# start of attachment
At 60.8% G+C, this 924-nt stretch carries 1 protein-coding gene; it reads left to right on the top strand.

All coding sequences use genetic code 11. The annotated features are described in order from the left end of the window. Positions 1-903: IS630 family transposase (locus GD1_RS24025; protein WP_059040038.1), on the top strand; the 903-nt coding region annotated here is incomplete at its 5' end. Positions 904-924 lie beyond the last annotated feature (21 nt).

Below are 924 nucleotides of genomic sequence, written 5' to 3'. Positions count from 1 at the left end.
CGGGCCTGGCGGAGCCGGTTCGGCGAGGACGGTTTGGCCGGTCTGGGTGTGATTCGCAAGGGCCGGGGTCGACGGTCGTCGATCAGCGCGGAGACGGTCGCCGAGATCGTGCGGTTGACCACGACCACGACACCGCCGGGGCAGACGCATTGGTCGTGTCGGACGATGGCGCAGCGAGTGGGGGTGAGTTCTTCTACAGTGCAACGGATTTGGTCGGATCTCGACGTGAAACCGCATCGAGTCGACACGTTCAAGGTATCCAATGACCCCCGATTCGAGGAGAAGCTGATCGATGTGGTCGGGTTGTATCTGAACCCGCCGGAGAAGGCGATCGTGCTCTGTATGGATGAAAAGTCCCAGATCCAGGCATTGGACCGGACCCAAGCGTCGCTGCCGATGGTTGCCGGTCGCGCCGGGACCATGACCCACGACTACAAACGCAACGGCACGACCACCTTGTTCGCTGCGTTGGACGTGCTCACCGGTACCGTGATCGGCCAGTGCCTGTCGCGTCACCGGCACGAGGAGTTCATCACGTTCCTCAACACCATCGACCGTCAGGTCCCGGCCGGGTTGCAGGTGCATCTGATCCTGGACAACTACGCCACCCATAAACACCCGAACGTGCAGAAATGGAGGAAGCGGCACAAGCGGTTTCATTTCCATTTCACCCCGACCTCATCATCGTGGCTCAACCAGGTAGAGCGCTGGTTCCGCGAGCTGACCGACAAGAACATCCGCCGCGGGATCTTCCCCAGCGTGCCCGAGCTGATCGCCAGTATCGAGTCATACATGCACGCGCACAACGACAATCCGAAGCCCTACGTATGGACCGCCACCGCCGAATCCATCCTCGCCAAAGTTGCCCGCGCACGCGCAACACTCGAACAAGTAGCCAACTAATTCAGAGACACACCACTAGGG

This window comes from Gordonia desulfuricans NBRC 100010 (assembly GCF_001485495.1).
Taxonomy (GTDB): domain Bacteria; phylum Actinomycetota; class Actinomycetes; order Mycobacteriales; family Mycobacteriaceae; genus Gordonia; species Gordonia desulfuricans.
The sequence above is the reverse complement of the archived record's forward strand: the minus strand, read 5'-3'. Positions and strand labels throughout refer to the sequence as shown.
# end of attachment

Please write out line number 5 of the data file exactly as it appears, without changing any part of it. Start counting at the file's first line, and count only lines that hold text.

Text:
This window comes from Gordonia desulfuricans NBRC 100010 (assembly GCF_001485495.1).